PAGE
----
Randolph  County,  Indiana

Oscar  R.  Baker

            In  Prof. Oscar R. Baker, superintendent of the city schools of Winchester, Indiana, the people of this locality have a man whose training and ability fit him for the work he is so efficiently carrying on in all of its branches. He is a man who believes that education is essential to industry, to efficiency, to comfort and to tolerable existence; that the modern world cannot produce, distribute or exchange without education. It is recognized, he claims, that economic problems have their social and political aspects, and, he asks, can we make men efficient in industry without teaching them anything else. True it is that the mechanical progress of humanity is the result of education and the cause of further education, and hence the great need of a thorough training in the formative period of life. In all of his work Professor Baker keeps these theories well in the forefront, and his pupils show the result of his contentions. Professor Baker was born at Centerville, Indiana, September 21, 1854, a son of  Jacob and Viletta (Swain) Baker, he born in the vicinity of Harrisburg, Pennsylvania, and she in that of Eaton, Ohio. The paternal grandparents, Jacob and Mary Baker, natives of Pennsylvania, moved at an early day to Dayton, Ohio, where he worked at his trade of a shoemaker, and his son, Jacob, followed the same calling. The maternal grandparents were  Ira and Jennie (Shideler) Swain, natives of Ohio. In 1850 the father of  Professor Baker came to Centerville, Indiana, but he died at Green's Fork, this state. Graduated from a local academy, at the age of eighteen years Professor Baker commenced to teach school, and for two years was so engaged in the rural districts of Wayne County, Indiana, after which he was made principal of the public school at Green's Fork, Indiana. Then, leaving the schoolroom, he was connected with the drug business for six years, first at Williamsburg and later at Knightstown, both in Indiana. He then accepted the principalship of the high school at Knightstown, and held it for five and one half years, after which he came to Winchester, and, after serving for three years as principal, was made superintendent of its city schools, in which capacity he is still serving with dignified capability. His schools show the effect of his work, as well as the pupils, and he is able to obtain whole-hearted cooperation from his teachers. In 1872 Professor Baker was married to  Miss Mary Aydelotte, born at Campbellstown, Ohio, a daughter of  Jonathan Aydelotte, of Ohio. The following children have been born to Professor and Mrs. Baker:  Viletta Ellen, who is professor of Latin at Ball's Teachers College;  Frank, who is a traveling salesman, residing at Winchester;  Kate, who is a high school teacher, the wife of  Howard BrooksWynona, who lives at Cincinnati, Ohio, the wife of  Robert S. Montgomery, manager of the Chevrolet plant; and  Paul T., who resides at Oklahoma City, Oklahoma, service representative of the Chevrolet Automobile Company.  Professor Baker is a member of the Presbyterian Church, of which he is an elder.  While he has always given the Republican party a loyal support, he has not cared to come before the public for office.  Fraternally he belongs to the Ancient Free and Accepted Masons, the Modern Woodmen of America, the Order of Ben Hur, and professionally his connections are those, which he maintains with the National Education Association, the National Superintendents Association, the Northern Indiana Superintendents Association, the Indiana State Teachers Association and the Indiana Town and City Superintendents Association.  The Rotary Club has in him one of its active members.  Both he and Mrs. Baker stand high in public esteem, and their home, at 322 East Franklin Street, is one of the cultural centers of Winchester.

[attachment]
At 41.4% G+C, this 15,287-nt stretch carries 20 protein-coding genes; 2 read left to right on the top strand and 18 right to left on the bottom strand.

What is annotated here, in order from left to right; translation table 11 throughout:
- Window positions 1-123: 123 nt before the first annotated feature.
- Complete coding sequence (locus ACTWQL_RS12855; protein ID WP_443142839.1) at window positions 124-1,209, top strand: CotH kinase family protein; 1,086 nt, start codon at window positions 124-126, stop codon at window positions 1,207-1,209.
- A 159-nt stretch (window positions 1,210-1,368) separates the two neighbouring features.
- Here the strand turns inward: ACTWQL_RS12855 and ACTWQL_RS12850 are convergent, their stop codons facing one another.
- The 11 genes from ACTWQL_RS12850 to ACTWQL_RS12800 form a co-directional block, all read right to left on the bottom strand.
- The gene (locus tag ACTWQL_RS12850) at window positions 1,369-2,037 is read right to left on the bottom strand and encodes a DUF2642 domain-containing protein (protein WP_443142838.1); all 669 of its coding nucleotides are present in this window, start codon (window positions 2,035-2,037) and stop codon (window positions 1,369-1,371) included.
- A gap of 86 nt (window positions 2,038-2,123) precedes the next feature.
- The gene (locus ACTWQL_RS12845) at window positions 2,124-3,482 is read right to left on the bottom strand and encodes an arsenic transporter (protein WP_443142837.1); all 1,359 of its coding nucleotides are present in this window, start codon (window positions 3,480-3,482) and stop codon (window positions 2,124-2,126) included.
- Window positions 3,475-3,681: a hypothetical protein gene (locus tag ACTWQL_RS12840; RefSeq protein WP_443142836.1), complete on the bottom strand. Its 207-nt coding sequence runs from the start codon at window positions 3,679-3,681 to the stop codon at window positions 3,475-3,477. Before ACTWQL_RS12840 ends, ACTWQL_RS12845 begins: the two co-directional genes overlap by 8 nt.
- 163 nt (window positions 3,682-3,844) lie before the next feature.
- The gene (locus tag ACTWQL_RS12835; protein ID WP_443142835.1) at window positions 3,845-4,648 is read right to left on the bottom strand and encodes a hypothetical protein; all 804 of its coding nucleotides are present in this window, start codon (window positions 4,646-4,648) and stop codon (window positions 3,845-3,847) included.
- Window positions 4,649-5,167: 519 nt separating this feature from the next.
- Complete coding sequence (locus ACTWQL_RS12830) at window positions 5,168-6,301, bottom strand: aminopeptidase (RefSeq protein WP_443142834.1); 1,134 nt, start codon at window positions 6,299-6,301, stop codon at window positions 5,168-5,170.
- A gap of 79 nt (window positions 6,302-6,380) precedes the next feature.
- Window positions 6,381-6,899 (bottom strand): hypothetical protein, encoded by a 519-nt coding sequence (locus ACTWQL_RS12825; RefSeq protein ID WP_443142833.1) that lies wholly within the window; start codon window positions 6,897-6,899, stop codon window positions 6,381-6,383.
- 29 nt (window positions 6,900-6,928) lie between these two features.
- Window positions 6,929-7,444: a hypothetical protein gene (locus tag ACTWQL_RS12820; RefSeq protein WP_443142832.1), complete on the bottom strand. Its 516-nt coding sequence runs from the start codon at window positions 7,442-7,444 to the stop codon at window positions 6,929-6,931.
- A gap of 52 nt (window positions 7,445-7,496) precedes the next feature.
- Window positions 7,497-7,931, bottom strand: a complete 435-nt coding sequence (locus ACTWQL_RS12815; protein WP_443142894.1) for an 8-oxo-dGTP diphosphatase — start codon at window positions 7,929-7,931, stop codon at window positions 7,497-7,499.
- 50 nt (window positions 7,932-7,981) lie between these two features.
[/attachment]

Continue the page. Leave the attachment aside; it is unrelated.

Unidentified book.
Typed by Lora Radiches  
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